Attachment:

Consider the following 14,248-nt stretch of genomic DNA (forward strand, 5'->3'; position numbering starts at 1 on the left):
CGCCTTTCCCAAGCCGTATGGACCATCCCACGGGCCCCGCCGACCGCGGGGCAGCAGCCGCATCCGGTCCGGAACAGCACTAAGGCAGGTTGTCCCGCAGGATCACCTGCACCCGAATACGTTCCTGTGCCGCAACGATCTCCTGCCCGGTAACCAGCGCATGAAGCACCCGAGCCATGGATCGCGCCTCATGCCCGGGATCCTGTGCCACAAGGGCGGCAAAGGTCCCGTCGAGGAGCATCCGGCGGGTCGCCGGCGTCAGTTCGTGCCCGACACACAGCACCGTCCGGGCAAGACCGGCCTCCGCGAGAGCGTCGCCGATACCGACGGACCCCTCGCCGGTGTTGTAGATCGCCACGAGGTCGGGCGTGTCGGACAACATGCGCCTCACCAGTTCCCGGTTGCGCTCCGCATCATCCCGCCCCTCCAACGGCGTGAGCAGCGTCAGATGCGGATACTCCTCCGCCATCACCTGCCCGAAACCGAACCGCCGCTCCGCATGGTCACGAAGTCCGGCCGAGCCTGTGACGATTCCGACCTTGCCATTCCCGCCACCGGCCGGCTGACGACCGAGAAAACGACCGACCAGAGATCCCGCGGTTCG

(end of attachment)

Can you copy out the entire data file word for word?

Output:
Consider the following 14,248-nt stretch of genomic DNA (forward strand, 5'->3'; position numbering starts at 1 on the left):
CGCCTTTCCCAAGCCGTATGGACCATCCCACGGGCCCCGCCGACCGCGGGGCAGCAGCCGCATCCGGTCCGGAACAGCACTAAGGCAGGTTGTCCCGCAGGATCACCTGCACCCGAATACGTTCCTGTGCCGCAACGATCTCCTGCCCGGTAACCAGCGCATGAAGCACCCGAGCCATGGATCGCGCCTCATGCCCGGGATCCTGTGCCACAAGGGCGGCAAAGGTCCCGTCGAGGAGCATCCGGCGGGTCGCCGGCGTCAGTTCGTGCCCGACACACAGCACCGTCCGGGCAAGACCGGCCTCCGCGAGAGCGTCGCCGATACCGACGGACCCCTCGCCGGTGTTGTAGATCGCCACGAGGTCGGGCGTGTCGGACAACATGCGCCTCACCAGTTCCCGGTTGCGCTCCGCATCATCCCGCCCCTCCAACGGCGTGAGCAGCGTCAGATGCGGATACTCCTCCGCCATCACCTGCCCGAAACCGAACCGCCGCTCCGCATGGTCACGAAGTCCGGCCGAGCCTGTGACGATTCCGACCTTGCCATTCCCGCCACCGGCCGGCTGACGACCGAGAAAACGACCGACCAGAGATCCCGCGGTTCG